Soir Bleu, painted by Hopper in 1914 in Paris, France, is the most peculiar among all Hopper’s works, and at that early stage of his career, his most ambitious one. To some experts it is also one of the best.
In any case, it is a truly accomplished piece of great art, even if it was done while Hopper was still an apprentice (despite being already 32 years old) who had only painted small format nudes and self-portraits so far, and his only oils of any sort of decent scale were landscapes or cityscapes with tiny or nonexistent human figures.
He travelled trice to Europe (mainly France) in order to know first-hand the emerging art scene there, but he always studied alone and seemed mostly unaffected by the new currents, he never showed interest in Picasso or Matisse or any other of the great masters of the time (he later admitted to no European influences other than French engraver Charles Méryon –whose moody Paris scenes Hopper imitated–, and also declared, in his particularly surly and derogatory fashion, that he “didn’t remember having heard of Picasso at all”… Woof! (and mind you: nobody dared to ask him if he was joking, since Edward Hopper “never, ever, joked”.)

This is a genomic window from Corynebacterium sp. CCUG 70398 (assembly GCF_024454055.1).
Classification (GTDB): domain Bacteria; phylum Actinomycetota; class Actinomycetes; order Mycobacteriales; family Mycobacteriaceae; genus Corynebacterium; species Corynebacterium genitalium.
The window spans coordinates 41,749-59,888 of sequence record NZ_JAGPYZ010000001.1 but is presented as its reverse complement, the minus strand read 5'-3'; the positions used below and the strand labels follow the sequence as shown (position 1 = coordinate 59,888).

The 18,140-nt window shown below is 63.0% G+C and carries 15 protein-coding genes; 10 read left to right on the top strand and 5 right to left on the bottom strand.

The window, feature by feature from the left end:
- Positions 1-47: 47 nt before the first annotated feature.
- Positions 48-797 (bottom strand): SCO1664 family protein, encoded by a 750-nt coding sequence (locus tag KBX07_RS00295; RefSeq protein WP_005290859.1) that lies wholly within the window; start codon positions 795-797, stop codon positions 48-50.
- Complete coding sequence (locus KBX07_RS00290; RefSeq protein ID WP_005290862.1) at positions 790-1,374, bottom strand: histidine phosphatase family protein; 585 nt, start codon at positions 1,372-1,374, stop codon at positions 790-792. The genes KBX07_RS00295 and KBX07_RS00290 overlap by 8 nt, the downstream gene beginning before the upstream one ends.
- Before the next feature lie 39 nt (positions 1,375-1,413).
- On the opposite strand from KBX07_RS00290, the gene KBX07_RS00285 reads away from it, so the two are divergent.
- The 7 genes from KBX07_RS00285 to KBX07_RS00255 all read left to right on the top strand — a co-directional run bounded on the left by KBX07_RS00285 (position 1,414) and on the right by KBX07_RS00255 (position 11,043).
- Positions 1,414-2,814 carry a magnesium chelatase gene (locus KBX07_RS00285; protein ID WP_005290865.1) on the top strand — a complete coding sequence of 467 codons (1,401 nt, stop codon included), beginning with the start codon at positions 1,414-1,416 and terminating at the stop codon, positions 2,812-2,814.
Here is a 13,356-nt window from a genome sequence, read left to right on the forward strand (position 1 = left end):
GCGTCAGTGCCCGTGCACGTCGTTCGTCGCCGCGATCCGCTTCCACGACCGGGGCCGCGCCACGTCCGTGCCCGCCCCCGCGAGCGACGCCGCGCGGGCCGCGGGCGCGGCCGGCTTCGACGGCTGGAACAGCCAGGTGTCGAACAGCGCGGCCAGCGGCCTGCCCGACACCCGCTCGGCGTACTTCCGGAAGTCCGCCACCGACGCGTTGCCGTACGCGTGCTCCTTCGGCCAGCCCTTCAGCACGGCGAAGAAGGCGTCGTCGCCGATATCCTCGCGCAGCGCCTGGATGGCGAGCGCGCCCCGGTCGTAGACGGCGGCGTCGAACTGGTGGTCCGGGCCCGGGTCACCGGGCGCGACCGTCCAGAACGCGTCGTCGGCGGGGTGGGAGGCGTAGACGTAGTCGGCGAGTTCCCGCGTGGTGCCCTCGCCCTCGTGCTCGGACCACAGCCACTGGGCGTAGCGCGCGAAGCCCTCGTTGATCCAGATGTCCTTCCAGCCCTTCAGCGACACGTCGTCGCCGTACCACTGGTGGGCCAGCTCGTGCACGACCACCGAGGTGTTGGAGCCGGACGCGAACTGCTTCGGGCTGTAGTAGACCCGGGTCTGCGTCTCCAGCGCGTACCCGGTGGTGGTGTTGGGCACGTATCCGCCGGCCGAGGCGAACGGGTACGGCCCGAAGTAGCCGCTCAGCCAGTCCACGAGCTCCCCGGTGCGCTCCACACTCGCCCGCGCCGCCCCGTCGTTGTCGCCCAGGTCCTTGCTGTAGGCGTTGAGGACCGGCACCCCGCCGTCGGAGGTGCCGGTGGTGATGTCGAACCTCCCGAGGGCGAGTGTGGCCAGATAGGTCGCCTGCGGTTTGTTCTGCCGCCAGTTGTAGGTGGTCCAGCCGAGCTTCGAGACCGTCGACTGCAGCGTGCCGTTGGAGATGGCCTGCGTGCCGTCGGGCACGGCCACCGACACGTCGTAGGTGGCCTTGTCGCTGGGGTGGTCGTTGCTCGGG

However, after a long series of urban and architectural drawings and small oils, with a dark palette, and not much merit beyond its technical competence, he suddenly produced Soir Bleu; a large figure painting, which shows very clearly that Hopper had wanted to actually take on the big canvases of Matisse and Picasso. (By the way, he titled it in French, and made explicit mention of the Picassian colour par excellence at the time… : he did not call it “Blue Evening”. He called it Soir Bleu.)
The canvas depicts an odd assortment of people gathered under a tent, all of them sat around small tables, except one. On the far left, a working-class man smoking a cigarette; in the centre, another smoker, with a painter’s looks, a military officer, a rather sinister clown, despite his bright white costume, and a prostitute standing up; and on the far right a bourgeois couple. All are different, and everyone seems alien to everyone else, either showing an abstracted expression or looking to something we do not see.
Just the sort of lonely world and lonely people that Hopper will continue to represent so importantly from his return to New York and Massachusetts and until the end of his life: sour, depressed derelicts, devoid of any human cordiality; like he, himself, was.
Hopper gives me the thrills, but I cannot help admiring his work, and I bow low before his immense talent to transmit sadness and solitude. Look:
[Whitney Museum of American Art, New York]